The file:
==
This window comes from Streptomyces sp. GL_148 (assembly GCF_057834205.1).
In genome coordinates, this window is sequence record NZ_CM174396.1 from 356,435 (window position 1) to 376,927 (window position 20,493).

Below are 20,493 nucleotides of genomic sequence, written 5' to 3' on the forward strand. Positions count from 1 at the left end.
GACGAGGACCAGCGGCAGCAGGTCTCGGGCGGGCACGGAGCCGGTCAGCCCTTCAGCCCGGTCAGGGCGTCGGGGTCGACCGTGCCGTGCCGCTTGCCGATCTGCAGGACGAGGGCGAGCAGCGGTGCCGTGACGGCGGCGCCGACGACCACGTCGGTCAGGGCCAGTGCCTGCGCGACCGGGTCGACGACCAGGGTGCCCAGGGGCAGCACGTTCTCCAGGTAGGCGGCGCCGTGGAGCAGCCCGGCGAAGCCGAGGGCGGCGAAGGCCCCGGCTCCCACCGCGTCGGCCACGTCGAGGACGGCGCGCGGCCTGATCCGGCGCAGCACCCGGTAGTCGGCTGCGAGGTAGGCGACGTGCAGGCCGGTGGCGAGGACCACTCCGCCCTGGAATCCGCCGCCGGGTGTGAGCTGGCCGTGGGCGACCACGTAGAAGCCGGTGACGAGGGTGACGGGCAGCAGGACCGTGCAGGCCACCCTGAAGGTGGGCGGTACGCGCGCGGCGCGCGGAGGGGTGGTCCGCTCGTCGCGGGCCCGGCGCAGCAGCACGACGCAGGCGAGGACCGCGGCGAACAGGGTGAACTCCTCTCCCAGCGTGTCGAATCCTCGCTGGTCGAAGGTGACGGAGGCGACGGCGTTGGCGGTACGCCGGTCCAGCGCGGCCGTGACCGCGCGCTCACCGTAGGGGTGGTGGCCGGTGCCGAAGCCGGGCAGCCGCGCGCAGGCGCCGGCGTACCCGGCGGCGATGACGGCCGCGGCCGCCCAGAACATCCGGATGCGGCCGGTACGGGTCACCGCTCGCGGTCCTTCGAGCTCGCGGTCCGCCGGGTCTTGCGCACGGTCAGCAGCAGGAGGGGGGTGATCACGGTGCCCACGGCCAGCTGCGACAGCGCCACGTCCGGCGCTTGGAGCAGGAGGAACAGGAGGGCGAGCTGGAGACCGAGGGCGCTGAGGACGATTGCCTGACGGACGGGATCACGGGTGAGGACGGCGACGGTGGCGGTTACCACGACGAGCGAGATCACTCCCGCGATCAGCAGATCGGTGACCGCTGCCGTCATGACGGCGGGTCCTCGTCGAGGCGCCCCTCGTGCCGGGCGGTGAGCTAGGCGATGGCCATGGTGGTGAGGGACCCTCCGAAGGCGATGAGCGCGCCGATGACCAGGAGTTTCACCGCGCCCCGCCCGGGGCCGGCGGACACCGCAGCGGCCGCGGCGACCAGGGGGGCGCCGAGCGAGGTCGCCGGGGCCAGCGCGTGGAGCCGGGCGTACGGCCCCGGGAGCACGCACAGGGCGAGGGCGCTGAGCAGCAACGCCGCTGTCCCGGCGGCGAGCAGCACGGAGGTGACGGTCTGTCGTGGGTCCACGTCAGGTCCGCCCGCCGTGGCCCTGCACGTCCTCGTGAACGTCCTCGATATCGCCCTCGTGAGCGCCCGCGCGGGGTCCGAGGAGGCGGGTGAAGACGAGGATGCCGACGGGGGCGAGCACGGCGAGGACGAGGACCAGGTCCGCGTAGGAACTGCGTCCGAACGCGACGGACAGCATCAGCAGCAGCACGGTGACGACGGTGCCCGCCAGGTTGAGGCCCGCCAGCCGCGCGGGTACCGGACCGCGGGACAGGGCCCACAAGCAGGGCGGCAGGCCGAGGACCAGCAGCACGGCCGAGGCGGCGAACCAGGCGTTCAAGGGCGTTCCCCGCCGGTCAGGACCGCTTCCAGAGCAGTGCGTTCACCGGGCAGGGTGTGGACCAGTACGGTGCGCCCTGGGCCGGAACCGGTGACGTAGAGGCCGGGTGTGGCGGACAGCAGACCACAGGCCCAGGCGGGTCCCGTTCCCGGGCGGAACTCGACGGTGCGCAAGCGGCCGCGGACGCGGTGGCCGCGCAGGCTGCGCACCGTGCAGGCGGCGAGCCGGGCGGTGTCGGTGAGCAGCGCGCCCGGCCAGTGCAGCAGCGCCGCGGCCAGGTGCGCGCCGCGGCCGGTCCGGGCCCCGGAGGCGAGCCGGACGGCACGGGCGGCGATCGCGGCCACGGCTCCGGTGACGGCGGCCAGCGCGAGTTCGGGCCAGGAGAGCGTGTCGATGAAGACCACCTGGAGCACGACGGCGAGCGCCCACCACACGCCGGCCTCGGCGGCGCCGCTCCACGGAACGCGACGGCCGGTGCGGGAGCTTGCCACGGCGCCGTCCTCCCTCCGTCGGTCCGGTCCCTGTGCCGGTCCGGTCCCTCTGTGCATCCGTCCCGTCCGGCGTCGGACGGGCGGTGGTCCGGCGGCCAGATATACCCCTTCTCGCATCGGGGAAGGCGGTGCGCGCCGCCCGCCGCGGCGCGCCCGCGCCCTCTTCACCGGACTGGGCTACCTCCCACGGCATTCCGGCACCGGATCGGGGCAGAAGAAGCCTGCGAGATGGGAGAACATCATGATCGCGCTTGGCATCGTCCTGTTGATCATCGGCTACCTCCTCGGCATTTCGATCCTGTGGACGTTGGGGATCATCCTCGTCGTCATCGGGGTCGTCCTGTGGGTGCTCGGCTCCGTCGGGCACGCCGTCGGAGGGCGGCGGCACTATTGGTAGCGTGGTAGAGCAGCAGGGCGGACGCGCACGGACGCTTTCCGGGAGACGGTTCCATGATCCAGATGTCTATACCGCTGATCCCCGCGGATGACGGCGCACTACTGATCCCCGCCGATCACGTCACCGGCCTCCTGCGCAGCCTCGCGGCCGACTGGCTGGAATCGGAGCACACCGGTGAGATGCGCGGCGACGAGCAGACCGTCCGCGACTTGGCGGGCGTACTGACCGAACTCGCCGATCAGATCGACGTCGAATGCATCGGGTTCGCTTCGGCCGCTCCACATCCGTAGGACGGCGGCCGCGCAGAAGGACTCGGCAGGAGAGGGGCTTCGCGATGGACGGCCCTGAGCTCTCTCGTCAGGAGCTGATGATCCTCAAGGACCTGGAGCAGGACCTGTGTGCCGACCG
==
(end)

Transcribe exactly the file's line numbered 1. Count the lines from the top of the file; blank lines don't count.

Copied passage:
This window comes from Streptomyces sp. GL_148 (assembly GCF_057834205.1).